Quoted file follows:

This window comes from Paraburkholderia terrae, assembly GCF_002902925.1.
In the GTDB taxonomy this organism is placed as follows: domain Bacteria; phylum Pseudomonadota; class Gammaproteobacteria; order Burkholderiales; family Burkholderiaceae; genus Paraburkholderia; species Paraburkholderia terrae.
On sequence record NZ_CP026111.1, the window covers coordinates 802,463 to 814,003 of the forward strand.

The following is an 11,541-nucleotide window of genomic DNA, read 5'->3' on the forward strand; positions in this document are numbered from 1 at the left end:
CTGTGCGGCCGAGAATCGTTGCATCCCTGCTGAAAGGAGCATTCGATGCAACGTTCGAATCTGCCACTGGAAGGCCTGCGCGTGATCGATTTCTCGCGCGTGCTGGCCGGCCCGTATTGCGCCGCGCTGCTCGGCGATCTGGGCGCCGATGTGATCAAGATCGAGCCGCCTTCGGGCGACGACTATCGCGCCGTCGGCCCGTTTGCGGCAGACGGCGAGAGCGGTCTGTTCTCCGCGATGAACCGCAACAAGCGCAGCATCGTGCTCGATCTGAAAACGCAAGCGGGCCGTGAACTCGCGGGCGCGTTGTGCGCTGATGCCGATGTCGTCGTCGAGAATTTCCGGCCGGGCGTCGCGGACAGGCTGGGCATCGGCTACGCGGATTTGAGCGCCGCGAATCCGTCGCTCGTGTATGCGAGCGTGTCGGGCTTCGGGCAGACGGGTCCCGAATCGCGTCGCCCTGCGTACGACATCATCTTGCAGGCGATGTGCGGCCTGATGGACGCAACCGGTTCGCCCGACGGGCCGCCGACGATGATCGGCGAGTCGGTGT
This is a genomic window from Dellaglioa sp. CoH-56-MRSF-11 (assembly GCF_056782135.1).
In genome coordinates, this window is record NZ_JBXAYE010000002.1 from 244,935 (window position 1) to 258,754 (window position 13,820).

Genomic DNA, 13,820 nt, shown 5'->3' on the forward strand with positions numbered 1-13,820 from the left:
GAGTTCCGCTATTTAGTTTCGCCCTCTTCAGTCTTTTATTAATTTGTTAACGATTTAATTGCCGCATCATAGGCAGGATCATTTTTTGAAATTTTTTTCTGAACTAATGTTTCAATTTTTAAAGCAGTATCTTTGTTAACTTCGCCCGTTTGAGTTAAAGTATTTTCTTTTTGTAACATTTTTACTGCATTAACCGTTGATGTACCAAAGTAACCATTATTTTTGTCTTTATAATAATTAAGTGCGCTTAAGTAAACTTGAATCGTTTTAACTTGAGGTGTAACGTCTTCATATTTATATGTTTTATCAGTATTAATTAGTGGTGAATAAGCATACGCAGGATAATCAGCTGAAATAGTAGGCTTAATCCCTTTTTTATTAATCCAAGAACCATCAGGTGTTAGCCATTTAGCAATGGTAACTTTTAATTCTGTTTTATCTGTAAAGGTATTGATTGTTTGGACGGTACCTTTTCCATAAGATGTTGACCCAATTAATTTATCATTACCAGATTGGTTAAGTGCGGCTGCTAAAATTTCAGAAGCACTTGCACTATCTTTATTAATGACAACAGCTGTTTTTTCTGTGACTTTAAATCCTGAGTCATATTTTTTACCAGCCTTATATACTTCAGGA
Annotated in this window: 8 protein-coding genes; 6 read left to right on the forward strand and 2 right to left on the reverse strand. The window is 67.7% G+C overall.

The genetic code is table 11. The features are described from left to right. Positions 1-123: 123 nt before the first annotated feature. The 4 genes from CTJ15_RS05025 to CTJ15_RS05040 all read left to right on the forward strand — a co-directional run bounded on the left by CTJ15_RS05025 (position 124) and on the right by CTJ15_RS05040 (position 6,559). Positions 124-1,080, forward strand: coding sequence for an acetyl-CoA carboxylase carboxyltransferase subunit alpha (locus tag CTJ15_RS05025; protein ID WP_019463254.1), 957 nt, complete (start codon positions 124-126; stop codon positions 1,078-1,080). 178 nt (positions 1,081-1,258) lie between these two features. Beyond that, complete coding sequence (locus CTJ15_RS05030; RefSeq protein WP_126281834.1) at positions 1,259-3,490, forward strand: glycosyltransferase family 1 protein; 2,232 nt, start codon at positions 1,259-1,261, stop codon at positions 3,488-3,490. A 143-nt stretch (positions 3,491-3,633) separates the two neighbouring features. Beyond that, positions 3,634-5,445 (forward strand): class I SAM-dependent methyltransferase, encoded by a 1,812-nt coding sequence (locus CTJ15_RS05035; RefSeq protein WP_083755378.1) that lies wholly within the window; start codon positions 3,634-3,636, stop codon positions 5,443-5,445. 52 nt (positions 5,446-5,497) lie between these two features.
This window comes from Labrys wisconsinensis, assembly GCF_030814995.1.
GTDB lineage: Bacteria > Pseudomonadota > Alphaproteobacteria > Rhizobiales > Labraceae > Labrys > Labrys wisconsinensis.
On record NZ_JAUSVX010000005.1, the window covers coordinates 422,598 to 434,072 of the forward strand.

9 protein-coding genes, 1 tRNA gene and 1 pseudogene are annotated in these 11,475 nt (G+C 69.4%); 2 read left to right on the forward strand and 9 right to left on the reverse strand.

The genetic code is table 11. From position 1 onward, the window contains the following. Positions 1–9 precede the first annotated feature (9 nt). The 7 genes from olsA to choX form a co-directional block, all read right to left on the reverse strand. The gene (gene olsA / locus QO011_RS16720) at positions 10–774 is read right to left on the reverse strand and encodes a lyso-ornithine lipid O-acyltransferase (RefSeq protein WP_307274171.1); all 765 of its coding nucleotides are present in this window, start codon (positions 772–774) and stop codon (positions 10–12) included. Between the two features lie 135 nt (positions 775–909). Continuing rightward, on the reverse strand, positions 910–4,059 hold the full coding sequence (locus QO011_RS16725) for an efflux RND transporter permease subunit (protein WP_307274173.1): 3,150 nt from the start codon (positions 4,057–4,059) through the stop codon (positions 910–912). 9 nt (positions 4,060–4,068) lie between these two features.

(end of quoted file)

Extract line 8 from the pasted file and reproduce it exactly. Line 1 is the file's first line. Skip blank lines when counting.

Genomic DNA, 13,820 nt, shown 5'->3' on the forward strand with positions numbered 1-13,820 from the left: